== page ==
Collaboration with the University of Wuppertal
Veronika Kowolik from the University of Wuppertal wrote her master thesis on innovative bio-based business models at the example of the walnut value chain, which is one of the value chains also looked at in the AlpBioEco project. She thinks that the AlpBioEco projects tackles a highly innovative topic: “It is a unique project. I loved to see innovation management not only in theory, but also in practice. I am now even more convinced that I want to work in this area!”. Her research focused on making action recommendations for the development of business models taking into account the bioeconomic potentials for the walnut value chain, and identifying the most promising product ideas. Looking at the potentials and advantages of the walnut for the Alpine region, she highlights the fact that traditionally no pesticides are used in walnut cultivation in the Alpine region and that there is a high diversity in walnut species, adding to a greater biodiversity.
We asked Veronika a few questions in September 2020:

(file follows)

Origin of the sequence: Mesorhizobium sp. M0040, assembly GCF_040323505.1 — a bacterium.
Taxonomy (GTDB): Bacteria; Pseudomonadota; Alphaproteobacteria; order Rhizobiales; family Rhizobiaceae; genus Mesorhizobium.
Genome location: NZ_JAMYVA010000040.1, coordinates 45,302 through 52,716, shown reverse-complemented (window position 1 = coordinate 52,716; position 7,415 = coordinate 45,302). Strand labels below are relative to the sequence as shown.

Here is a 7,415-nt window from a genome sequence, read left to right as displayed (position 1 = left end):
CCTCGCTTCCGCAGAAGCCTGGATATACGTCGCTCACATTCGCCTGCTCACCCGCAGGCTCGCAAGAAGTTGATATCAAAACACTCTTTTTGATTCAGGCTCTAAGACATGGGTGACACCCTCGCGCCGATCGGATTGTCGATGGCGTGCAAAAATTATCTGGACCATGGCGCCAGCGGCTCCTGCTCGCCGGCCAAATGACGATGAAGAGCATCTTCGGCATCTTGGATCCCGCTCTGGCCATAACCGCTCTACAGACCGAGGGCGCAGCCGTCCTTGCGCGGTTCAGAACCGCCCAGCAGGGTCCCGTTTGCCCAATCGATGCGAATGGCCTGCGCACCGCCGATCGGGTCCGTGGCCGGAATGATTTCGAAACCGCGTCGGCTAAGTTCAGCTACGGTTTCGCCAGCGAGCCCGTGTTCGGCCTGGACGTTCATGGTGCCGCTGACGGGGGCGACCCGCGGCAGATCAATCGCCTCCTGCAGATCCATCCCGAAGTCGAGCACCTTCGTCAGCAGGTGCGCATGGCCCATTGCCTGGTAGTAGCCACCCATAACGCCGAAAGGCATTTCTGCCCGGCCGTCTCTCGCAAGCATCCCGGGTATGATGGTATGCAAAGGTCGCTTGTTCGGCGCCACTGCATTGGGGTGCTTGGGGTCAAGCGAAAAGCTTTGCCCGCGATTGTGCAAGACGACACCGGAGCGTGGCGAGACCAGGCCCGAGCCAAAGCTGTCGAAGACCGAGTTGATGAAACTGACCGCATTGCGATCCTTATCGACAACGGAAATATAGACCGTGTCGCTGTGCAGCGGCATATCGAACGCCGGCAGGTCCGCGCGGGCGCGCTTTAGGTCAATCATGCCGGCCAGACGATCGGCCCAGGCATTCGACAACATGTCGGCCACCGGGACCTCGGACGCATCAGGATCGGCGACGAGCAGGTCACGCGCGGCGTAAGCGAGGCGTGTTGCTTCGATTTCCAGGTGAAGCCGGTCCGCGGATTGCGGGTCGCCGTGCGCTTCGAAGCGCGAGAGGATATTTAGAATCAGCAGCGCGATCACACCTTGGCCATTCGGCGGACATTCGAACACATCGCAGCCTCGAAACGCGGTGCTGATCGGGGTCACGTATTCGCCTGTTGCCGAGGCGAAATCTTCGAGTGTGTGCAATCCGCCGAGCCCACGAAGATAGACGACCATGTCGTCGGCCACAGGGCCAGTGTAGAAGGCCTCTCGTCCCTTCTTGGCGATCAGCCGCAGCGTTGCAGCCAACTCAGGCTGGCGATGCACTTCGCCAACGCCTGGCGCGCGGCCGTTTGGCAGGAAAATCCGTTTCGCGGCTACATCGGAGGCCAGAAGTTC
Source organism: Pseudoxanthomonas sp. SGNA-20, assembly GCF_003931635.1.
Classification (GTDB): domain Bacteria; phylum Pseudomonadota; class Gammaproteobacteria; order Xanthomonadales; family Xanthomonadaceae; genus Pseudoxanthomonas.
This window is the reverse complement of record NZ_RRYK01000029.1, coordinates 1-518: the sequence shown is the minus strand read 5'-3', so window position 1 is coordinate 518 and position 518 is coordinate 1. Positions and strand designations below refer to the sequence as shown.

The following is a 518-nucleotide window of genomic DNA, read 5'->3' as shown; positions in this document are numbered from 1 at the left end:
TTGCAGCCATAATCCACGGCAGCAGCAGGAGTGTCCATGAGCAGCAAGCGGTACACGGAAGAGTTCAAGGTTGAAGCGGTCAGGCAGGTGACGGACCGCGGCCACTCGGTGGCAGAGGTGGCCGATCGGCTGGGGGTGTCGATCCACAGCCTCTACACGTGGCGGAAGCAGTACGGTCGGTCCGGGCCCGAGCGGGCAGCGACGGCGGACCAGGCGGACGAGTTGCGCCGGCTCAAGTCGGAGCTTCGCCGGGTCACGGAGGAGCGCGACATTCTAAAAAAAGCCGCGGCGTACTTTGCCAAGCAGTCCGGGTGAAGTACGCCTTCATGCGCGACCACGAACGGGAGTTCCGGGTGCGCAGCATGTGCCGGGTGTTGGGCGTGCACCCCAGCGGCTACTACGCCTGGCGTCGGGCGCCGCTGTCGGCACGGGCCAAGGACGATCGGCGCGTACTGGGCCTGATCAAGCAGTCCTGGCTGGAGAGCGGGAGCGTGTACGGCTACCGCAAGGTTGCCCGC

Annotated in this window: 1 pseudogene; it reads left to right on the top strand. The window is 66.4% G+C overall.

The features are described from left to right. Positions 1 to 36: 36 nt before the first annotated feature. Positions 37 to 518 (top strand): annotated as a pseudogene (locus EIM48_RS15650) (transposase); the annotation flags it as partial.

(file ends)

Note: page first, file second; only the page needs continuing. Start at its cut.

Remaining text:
What did you like about working with AlpBioEco?
Basically, it is a very innovative subject. I really enjoyed being directly involved and working with the project partners was uncomplicated and easy. All the project partners and people attending the workshops were very cooperative. It was the first time I had such an experience!
What did you learn from this collaboration?
Innovation management has become more concrete for me. I was really able to observe the practical side as well. It allowed me to see how some start-ups were working, how the support for entrepreneurs was going, and I kept some contacts. I am now convinced that I could work in this field.
University of Wuppertal Master thesis: Development of sustainable business models for bioeconomic innovations in the Alpine region using the example of the walnut value chain in the AlpBioEco project
The combination of agriculture and nature conservation represents a central sustainability challenge. This applies in particular to ecologically particularly sensitive regions such as the Alpine region. Using the value chain for walnuts as an example, this paper examines the potential for bioeconomic innovations in order to combine both requirements.